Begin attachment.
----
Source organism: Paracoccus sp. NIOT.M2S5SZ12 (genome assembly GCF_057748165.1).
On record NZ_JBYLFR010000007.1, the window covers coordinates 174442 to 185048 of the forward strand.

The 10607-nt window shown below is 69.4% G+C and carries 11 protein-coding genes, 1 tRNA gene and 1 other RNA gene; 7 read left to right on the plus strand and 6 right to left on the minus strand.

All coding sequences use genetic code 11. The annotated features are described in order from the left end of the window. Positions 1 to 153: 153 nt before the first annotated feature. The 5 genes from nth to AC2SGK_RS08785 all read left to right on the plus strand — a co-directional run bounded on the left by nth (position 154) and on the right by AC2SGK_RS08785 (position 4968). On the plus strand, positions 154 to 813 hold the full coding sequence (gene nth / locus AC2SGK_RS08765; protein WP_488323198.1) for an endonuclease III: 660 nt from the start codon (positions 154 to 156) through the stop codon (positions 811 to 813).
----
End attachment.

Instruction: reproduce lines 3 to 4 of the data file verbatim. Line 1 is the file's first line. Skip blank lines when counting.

The 10607-nt window shown below is 69.4% G+C and carries 11 protein-coding genes, 1 tRNA gene and 1 other RNA gene; 7 read left to right on the plus strand and 6 right to left on the minus strand.

All coding sequences use genetic code 11. The annotated features are described in order from the left end of the window. Positions 1 to 153: 153 nt before the first annotated feature. The 5 genes from nth to AC2SGK_RS08785 all read left to right on the plus strand — a co-directional run bounded on the left by nth (position 154) and on the right by AC2SGK_RS08785 (position 4968). On the plus strand, positions 154 to 813 hold the full coding sequence (gene nth / locus AC2SGK_RS08765; protein WP_488323198.1) for an endonuclease III: 660 nt from the start codon (positions 154 to 156) through the stop codon (positions 811 to 813).